Venezuela Bondholders Face Day of ReckoningBy and
Skepticism abounds about whether PDVSA will deliver cash
State-owned oil giant owes $842 million in principal Friday
It’s a make-or-break day for holders of Venezuelan debt.
State-owned oil company Petroleos de Venezuela SA has $842 million in principal due Friday, and skepticism abounds that it’ll be paid on time. The company and the government are already late on more than $500 million of interest they owed investors this month. But unlike those payments, this one comes with no grace period. One day late, and bondholders can cry default.
Reuters, citing people it didn’t identify, reported early Friday that the process had begun to transfer the money to investors. The price on the bonds with the upcoming payment -- amortizing notes that don’t mature until 2020 -- rose after the report, climbing 0.7 cent to 82 cents on the dollar. The price still reflects plenty of anxiety within the market.
Here are some scenarios for bondholders and what to expect if they come true:
1.) Investors get paid on time.
Hosanna! PDVSA knew how important this payment was and did what it took to get it done on time. Congratulations all around. There will probably be a rally in Venezuelan debt and a drop in prices for contracts that provide insurance against non-payment, known as credit-default swaps. Now folks can focus on the next big due date, less than a week away, when PDVSA has to cough up another $1.1 billion on debt that matures Nov. 2.
2.) There’s an accidental default, but it’s quickly resolved.
This seems the most likely outcome. PDVSA or the government could put out a statement saying they’ve sent the money, but it may not arrive in bondholders’ accounts right away because of hangups in the payment process. It’s not that the oil company doesn’t want to pay its debt, it’s just that they’re going to blame U.S. sanctions for making the process of getting the money where it needs to be so convoluted.
It’s entirely possible that bondholders will be more-or-less OK with a delay of a few days. After all, they’re still getting a fat yield for holding onto the notes.
“There is some wiggle room before it’s a credit event,” said Siobhan Morden, who heads Nomura Securities International’s Latin America fixed-income strategy.
While it’s true that if the payment is even one day late investors could organize themselves to demand immediate repayment of the debt, that’s sure to be a drawn-out process with the potential to lock in significant losses. Most bondholders would probably rather avoid it.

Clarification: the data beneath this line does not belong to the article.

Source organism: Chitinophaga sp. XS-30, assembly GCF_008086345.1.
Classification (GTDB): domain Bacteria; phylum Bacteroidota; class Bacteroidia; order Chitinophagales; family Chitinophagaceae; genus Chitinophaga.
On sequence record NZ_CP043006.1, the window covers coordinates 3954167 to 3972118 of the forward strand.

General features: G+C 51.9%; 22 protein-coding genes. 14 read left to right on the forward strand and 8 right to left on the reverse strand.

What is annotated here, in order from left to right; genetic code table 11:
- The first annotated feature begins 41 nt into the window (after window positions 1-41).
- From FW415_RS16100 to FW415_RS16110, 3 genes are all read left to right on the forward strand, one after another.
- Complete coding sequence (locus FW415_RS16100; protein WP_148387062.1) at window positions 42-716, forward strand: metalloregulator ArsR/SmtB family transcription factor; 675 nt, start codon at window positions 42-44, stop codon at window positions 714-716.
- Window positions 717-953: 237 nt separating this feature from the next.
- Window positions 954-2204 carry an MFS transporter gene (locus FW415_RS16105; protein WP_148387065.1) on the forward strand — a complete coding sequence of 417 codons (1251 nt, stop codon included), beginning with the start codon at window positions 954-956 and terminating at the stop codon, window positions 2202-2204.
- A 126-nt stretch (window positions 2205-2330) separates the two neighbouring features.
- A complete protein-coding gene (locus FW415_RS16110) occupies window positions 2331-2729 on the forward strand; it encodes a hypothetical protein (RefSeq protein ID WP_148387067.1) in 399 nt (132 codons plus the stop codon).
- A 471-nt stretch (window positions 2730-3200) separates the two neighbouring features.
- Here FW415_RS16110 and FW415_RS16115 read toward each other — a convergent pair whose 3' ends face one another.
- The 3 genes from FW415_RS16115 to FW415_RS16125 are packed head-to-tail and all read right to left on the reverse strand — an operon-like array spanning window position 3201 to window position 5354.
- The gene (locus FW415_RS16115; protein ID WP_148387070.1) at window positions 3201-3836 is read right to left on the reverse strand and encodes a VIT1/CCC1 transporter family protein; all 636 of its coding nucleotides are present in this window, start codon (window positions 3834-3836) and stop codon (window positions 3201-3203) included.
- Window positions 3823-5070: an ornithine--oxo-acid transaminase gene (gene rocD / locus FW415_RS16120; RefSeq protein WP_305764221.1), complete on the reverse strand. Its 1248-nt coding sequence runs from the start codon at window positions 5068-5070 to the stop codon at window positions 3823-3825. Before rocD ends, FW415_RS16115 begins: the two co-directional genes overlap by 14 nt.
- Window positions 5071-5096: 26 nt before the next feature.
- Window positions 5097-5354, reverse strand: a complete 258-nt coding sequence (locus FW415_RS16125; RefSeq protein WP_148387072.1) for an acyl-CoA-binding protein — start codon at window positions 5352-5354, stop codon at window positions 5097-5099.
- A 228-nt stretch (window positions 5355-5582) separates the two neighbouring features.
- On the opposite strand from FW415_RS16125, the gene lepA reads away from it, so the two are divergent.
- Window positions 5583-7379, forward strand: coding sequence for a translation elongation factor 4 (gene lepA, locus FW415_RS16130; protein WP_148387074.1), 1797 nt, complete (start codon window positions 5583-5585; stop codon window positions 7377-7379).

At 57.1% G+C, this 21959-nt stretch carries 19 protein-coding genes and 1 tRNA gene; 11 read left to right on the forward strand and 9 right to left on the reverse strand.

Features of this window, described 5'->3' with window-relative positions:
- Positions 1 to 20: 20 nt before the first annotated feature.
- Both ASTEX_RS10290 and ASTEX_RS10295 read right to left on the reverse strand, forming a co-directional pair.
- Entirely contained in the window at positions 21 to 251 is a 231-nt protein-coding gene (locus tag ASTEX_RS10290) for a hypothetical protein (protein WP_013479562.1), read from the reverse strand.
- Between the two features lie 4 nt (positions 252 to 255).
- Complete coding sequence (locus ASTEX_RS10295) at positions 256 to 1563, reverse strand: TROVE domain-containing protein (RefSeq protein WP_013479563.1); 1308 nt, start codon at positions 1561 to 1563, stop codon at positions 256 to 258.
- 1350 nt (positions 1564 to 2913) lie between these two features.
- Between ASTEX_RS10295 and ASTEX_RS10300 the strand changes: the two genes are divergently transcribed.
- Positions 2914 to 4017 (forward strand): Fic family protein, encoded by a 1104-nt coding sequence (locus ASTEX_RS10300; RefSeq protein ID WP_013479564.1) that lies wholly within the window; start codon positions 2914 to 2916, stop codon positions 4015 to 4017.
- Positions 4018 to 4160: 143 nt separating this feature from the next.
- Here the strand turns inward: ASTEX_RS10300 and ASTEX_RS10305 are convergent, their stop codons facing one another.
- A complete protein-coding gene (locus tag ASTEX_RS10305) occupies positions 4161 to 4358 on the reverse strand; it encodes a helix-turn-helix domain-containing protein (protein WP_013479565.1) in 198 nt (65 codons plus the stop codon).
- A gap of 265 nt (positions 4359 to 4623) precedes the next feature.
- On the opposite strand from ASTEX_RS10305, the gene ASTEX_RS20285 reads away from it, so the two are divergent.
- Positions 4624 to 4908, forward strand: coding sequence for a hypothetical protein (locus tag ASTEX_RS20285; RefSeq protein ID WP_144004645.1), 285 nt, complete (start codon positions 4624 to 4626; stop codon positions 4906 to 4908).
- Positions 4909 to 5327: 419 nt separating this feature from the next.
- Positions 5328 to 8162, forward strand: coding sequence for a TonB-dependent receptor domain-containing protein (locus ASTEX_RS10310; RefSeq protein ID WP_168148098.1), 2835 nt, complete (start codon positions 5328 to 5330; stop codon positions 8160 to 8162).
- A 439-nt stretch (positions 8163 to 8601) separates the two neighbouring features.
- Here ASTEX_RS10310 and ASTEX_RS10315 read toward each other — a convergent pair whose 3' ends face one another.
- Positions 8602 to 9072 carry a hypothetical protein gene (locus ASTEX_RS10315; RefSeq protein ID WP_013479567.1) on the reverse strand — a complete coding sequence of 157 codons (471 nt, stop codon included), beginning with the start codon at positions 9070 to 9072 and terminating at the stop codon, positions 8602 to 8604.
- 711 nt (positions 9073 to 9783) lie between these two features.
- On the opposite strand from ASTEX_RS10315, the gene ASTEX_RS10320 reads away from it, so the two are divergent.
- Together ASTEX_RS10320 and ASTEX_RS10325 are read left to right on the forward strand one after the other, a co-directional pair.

If the bonds go unpaid for three business days, holders of $250 million of non-payment insurance could also seek to trigger their credit-default swap contracts.
3.) There’s an accidental default, and it isn’t quickly fixed.
Bondholders could try to get organized at any point after the missed payment, and a critical mass of investors holding 25 percent of the debt could seek to accelerate payment on the notes. This scenario would also open up the path for creditors to move to seize the collateral for these securities, a 50.1 percent stake in U.S. refiner Citgo Holding Inc., which is owned by PDVSA.
This would be the nuclear option for investors, and one many would be hesitant to take given expectations that it could set off a lengthy restructuring process.
“Nothing happens quickly when lawyers are involved,” said Ray Zucaro, the chief investment officer at Miami-based RVX Asset Management.
Even if investors were to start down the path of acceleration, they could still choose to back down if Venezuela were to find a way to produce the money before all the steps had been completed.
The whole scenario can get out of hand if the default isn’t resolved in 30 days. At that point, PDVSA’s other bondholders can seek to accelerate their principal, too.
4.) PDVSA says it can’t pay the debt.
This would be the most apocalyptic scenario. Presumably, given President Nicolas Maduro’s tense relationship with the U.S., officials would lay a lot of blame on the sanctions and “economic sabotage” orchestrated by the “yanquis.” It also seems likely Venezuela would stop paying on government debt as well.
Now, to be sure, there are plenty of people out there -- including economists like Ricardo Hausmann -- who have been urging Venezuela to do just this. They say the debt load is unsustainable, and sending interest payments to foreign investors while cutting back on imports of food, medicine and basic goods for the Venezuelan people is basically immoral.
But it would set off all kinds of drama as creditors seek to seize collateral and attach Venezuelan assets held overseas, including Citgo’s refineries and possibly even oil cargoes.
Further complicating matters is that U.S. sanctions forbid Venezuela from issuing any new debt, so the typical bond swap that would happen in a restructuring couldn’t get done as long as the Maduro regime stays in power.
— With assistance by Katia Porzecanski